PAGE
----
|6. Recommendations for action required to development support and impact investment in the textile and fashion design value chain in East Africa (max 5 points in priority order)|
|6. Inflows of capital in the form of subordinated loans or guarantees to industry players
7. Loan guarantees for viable local investors in acquiring updated technology and machinery and engagement in partnership formations with investors from experienced / ‘developed’ economies.
8. Revamping of small scale industries infrastructure support framework (SIDO etc), proper financing and capacity building to be directed to institutions like SIDO and SME support entities(?), direct capital injection to industry actors (the local clothing handcraft industry investors).
9. Grant support for already established and newly established training centers and colleges e.g. VETA and VETA-approved schools offering tailoring, garment making, textile technology and fashion designing courses; and higher learning institutions offering undergraduate and graduate programs for the same. Gatsby of UK has shown the way in such kind of support
10. Grant support for capacity building e.g. institutional capacity building, incubators and joint manufacturing initiatives for fashion designers and garment manufacturers. The focus should aim at achieving highest competence and quality of design, manufacturing, packaging and marketing within the fashion industry in the region.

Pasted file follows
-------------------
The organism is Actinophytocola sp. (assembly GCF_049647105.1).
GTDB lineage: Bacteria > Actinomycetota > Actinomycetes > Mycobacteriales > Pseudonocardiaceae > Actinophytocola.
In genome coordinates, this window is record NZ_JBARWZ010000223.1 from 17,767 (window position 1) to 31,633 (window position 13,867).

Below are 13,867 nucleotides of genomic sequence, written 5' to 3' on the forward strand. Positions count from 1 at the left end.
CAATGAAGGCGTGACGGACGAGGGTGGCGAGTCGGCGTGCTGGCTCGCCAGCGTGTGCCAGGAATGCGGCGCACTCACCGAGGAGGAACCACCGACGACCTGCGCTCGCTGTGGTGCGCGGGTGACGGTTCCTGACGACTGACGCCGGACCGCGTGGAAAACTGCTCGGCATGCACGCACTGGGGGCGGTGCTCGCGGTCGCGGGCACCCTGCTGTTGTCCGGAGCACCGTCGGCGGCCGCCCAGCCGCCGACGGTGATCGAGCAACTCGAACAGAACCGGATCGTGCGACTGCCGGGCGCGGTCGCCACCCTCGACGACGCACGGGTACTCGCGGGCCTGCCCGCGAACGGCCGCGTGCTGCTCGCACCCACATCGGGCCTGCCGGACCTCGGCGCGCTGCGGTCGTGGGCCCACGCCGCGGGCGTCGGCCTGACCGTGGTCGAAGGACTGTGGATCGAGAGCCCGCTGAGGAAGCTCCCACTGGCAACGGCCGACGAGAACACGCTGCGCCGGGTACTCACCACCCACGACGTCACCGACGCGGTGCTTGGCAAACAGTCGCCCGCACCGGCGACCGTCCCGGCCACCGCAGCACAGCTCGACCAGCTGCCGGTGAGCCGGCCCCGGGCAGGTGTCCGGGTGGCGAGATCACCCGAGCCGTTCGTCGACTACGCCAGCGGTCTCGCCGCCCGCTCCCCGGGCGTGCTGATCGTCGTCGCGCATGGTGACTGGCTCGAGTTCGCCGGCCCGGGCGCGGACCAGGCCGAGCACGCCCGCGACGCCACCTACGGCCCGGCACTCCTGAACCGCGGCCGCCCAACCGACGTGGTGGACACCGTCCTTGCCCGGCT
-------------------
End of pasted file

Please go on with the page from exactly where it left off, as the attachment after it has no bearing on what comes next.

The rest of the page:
|8. Any other comments from the audience and response from Speaker/Moderator?|
|Ms. Santa Anzo
The Uganda textile industry
Uganda there is a much bigger challenge when it comes to the textile industries. Uganda factories like Nyanza Textile Industries Limited (NYTIL) in Jinja, Uganda used to dress East Africa. The Yamato brand used to be big, but now the machines have gone to rust. There are fabric printers, but not using Uganda fabric. Uganda was 2nd only to Egypt in cotton production and now that is not available as well as the organic cotton that was doing well in USA and EU. They watched this die.
Question: If you cannot make clothes with fabric from Uganda, how do we address this?
We should not only create but we should think business so when the creative side subsides you need to make what is in demand. Other countries have promoted their fabric and Ugandans want the best, so they have to use this fabric to stay relevant to the market demand.